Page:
It’s not just about knowing which fork to use at dinner, it’s about having confidence in every situation. When you go into an interview there are tricks to demonstrating a more powerful and confident version of yourself. When you are eating at a formal restaurant with your potential in-laws you want to make a good impression and knowledge of dining etiquette helps you make the impression you want.
The thing with etiquette is that there are guidelines but no hard and fast rules. When you know the rules you can make educated decisions on which ones to follow for your lifestyle. -Deanna Sult
10 Good etiquette practices to ace your holiday parties this year
- Invitations: With the introduction of Paperless Post and Minted paper invitations are now a way of the past. But sending some sort of invitation is the proper thing to do. Include all pertinent information like dress, rsvp and location. Facebook events are for casual get togethers but formal parties deserve an invitation. All invites should be sent out no later than 4 weeks before the party; earlier if you are trying to get something scheduled during the busy holiday season.
- RSVPing: When you get an invitation YOU MUST RSVP BY THE DEADLINE! Nothing drives me crazy more than people forgetting to RSVP when asked. Or committing to come and then not showing up or backing out of the event day of. A lot of planning goes into a party so do your host the courtesy of RSVPing. Don’t be ghosted your host.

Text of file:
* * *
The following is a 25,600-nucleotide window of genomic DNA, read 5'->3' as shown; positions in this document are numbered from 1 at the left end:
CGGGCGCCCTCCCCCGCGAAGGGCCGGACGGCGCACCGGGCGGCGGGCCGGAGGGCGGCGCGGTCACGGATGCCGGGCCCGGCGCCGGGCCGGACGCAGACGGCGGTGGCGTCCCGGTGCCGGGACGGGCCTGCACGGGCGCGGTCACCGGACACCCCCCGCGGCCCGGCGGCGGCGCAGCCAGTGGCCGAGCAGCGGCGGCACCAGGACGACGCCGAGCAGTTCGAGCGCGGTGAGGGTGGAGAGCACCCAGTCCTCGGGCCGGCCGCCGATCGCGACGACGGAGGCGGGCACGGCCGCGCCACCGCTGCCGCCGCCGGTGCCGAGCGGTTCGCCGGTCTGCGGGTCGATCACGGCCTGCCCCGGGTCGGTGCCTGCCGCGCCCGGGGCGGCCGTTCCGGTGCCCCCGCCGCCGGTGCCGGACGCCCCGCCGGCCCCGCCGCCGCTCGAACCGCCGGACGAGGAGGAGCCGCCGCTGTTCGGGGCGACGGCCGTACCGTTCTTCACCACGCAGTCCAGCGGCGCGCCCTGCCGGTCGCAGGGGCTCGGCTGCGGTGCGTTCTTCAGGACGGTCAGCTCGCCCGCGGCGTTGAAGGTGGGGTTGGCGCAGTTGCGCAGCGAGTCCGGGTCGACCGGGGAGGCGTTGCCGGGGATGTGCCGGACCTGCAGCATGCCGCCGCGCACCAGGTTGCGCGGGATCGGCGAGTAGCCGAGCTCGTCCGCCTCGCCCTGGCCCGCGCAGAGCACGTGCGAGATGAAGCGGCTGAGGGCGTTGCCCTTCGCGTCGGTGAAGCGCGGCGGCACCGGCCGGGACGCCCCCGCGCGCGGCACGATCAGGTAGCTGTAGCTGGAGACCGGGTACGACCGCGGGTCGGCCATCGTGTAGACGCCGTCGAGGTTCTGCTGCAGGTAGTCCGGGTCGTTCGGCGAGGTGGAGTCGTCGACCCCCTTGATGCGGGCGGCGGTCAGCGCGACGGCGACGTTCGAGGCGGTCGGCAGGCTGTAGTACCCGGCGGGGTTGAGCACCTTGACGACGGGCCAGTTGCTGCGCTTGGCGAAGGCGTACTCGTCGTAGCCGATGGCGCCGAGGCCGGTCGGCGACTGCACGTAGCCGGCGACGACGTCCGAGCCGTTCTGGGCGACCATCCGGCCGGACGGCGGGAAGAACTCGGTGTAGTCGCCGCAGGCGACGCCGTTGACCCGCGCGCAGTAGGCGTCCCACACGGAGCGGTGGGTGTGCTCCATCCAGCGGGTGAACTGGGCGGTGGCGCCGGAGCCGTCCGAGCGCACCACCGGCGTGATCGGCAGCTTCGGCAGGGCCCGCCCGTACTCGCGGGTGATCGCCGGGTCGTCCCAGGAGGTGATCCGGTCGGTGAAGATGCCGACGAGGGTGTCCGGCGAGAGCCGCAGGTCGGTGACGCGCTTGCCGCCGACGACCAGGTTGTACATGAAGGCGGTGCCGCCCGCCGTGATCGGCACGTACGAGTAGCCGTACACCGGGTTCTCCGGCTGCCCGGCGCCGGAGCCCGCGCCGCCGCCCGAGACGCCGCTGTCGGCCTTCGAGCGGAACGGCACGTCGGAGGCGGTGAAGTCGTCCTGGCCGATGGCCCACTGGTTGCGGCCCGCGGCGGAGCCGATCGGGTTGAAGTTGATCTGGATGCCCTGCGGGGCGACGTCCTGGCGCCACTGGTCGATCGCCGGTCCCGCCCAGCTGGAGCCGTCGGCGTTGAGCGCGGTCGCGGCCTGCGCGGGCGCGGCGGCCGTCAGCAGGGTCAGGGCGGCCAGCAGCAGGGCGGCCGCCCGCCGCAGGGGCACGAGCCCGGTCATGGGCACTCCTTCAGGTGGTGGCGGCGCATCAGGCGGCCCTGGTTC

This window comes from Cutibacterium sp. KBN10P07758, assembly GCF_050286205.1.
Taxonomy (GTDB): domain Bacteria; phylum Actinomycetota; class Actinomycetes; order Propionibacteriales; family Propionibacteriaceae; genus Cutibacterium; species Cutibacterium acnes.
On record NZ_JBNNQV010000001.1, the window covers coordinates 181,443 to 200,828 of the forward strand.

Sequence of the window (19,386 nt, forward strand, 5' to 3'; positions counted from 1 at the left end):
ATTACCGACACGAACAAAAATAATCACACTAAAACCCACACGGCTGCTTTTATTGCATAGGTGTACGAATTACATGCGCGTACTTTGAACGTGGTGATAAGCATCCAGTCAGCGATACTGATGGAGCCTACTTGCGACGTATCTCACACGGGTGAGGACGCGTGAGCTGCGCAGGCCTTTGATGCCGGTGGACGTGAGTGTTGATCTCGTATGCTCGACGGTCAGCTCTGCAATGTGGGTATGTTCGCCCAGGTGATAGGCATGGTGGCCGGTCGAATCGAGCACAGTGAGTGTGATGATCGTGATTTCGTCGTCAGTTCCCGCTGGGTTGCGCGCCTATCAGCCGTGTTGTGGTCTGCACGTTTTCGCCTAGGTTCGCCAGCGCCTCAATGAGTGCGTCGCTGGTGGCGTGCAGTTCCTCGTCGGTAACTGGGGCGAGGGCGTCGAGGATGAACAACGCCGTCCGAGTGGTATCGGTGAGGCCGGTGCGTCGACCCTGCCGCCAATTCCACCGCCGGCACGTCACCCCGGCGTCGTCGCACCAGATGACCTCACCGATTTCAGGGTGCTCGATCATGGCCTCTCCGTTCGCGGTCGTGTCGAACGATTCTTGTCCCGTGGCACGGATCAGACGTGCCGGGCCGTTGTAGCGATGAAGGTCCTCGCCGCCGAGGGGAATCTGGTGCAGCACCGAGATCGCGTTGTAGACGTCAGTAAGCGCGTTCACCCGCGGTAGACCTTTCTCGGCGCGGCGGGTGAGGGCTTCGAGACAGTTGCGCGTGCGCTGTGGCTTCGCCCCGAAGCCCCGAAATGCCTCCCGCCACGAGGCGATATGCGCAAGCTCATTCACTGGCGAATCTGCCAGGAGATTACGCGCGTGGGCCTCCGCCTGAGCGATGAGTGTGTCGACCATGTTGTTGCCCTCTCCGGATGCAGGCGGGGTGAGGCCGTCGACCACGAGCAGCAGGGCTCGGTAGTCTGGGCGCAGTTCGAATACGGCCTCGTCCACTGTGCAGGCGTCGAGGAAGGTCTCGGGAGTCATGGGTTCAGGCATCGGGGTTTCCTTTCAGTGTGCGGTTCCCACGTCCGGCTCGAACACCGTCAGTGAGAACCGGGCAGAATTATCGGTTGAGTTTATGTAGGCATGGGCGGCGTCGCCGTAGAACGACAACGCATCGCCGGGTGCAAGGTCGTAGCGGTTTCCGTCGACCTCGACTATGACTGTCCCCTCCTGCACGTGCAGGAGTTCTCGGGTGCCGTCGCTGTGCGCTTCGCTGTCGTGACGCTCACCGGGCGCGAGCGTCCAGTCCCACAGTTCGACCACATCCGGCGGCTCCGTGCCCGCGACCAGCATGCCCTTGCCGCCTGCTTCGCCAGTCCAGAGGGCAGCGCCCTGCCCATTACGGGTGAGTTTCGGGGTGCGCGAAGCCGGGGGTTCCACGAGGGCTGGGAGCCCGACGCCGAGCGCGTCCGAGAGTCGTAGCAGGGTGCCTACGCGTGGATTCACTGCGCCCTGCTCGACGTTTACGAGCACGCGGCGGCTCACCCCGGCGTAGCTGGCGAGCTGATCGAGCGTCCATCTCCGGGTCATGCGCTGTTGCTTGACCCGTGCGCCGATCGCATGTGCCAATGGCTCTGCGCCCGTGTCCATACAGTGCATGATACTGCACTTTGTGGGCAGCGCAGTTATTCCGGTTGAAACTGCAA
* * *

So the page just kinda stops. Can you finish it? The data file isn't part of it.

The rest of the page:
- Gifts: Bring a gift for the host. This does not have to be anything extravagant, but a nice bottle of wine, flowers, holiday candle or bag of coffee is a sweet gesture of appreciation.
- Timing: If you are throwing the party, timing is everything. Between the hours of 3 and 6pm you can probably get away with appetizers. Parties thrown after 6pm should include full dinner. If you are not serving a full meal late in the evening youneed to communicate that to your guests.
- BYOB: Throwing a party can get expensive and alcohol is normally the biggest budget item. I do not think it is inappropriate to ask guests to BYOB IF you are providing food. It’s a good idea to provide non-alcoholic drinks—especially water.